Waking up during a surgery would clearly be frightening for any Philadelphia resident. There would be the sounds, the realization of what is going on, and in some cases, even the physical pain. However, in the off chance that a patient does wake up, how doctors and medical staff handle this situation could lead to a medical malpractice lawsuit being filed by the patient.
Take for example a recent lawsuit that was filed against a medical center and its doctors. In this lawsuit, the patient claims he woke up during cataract surgery, only to be “tortured” by the medical staff.
According to the lawsuit, the man woke up during the surgery and could see the doctor operating on his eye. The patient asked the doctor to stop the surgery, but the doctor did not listen. Instead, medical personnel allegedly placed a piece of tape over his mouth to stop him from talking and the surgery could continue on.
During this time, the staff also physically held the patient down, and at one point, he reportedly swallowed his own tooth. To make matters worse, the cataract surgery was not successful and the man ended up losing vision in one eye.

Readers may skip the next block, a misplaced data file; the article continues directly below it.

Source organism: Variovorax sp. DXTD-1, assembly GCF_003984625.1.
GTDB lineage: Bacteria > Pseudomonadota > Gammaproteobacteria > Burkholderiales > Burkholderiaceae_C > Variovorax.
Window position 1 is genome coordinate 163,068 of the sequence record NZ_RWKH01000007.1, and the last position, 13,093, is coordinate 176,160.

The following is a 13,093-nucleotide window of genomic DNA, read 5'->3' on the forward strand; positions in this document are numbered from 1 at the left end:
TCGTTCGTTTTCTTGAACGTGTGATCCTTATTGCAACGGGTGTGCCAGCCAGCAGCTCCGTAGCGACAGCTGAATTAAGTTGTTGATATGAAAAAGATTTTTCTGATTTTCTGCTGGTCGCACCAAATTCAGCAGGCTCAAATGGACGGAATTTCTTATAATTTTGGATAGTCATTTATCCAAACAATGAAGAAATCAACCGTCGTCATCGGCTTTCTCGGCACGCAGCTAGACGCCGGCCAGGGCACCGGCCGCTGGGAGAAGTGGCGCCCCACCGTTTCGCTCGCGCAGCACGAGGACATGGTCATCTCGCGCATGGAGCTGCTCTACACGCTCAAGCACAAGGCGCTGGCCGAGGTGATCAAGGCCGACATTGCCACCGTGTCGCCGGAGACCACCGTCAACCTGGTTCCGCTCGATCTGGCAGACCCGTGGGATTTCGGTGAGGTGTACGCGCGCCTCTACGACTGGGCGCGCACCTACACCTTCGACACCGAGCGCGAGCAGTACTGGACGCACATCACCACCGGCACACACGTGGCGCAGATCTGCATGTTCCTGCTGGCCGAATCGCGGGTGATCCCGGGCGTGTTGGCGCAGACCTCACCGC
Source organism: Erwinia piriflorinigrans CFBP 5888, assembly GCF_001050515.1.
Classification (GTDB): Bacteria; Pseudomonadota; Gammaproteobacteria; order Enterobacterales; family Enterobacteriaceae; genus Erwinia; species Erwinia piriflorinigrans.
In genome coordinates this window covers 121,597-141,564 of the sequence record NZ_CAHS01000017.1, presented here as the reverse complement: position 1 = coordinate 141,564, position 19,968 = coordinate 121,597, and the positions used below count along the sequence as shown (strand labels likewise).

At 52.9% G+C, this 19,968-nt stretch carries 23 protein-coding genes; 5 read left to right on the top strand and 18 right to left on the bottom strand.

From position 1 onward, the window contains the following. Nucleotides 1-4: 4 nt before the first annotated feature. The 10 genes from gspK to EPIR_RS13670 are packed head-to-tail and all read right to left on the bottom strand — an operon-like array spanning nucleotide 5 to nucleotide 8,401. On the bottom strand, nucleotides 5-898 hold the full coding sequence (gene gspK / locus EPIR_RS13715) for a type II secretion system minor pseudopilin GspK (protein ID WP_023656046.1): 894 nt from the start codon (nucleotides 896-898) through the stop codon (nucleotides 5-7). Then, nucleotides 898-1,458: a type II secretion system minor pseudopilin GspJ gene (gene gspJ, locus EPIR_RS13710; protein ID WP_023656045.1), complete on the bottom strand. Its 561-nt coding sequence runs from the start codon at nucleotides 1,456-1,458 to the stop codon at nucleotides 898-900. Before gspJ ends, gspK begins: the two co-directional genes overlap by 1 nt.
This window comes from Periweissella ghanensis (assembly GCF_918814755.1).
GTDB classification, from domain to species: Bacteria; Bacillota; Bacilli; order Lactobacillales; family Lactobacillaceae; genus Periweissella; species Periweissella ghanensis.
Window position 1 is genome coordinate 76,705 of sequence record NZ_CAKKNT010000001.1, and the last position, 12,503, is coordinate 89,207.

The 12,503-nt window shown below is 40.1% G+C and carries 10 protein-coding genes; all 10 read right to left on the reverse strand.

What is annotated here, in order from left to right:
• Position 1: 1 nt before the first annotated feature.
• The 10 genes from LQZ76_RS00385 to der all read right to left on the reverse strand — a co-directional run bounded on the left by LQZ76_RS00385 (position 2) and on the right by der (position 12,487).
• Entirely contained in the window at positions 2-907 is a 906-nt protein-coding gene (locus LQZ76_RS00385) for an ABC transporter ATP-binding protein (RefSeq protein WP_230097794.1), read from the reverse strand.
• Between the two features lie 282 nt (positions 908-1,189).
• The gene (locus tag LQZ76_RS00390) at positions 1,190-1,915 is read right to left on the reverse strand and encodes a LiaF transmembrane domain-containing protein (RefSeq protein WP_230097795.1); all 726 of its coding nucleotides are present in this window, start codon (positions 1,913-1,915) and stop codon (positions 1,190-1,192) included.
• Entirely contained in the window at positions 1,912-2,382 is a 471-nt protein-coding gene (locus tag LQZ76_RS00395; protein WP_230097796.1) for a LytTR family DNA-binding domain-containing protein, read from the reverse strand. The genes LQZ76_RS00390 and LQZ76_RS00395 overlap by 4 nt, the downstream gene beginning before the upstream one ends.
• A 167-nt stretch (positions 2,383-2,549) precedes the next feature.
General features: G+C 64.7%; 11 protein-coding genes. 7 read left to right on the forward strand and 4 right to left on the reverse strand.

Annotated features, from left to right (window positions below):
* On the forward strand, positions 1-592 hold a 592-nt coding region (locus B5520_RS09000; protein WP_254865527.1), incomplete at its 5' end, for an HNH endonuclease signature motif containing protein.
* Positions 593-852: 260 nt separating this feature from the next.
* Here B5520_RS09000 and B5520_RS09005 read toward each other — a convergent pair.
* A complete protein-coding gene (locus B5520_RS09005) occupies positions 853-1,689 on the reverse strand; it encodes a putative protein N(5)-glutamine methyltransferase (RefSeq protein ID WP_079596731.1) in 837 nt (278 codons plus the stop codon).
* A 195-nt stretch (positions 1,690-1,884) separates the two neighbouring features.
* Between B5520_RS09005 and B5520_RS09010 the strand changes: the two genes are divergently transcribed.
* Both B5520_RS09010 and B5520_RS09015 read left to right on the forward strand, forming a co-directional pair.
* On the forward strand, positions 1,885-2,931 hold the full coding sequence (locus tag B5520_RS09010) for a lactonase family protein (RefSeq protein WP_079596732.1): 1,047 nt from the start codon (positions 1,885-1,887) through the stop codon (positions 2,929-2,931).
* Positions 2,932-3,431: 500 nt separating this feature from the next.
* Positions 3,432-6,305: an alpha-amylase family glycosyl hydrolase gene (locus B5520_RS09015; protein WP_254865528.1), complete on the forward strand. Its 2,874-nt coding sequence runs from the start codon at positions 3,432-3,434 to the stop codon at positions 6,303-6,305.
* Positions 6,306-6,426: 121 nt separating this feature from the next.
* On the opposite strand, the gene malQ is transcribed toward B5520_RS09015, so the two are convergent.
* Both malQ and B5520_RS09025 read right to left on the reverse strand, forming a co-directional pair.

Now he is suing for a number of reasons, including physical pain and suffering, destruction of earning capacity and mental anguish.
In looking at this case in terms of the waking up during surgery, a 2008 study found that 1 or 2 out of every 1,000 patients ends up waking up during surgery. In some cases, patients report being in severe pain, while others have fading memories of what was going on in the room when they awoke.
Either way, even in the off chance that a patient wakes up during surgery, all patients need to always be treated with dignity and respect. In cases where an error is made, not only does this mistake end up negatively affecting a patient, but it can also be rather costly. This is why patients are encouraged to contact a medical malpractice attorney as soon as they realize an error was made.
Source: Opposing Views, “Man Sues Over Loss of Vision And Alleged Torture After Waking Up During Cataract Surgery,” Sarah Rae Fruchtnicht, Feb. 26, 2013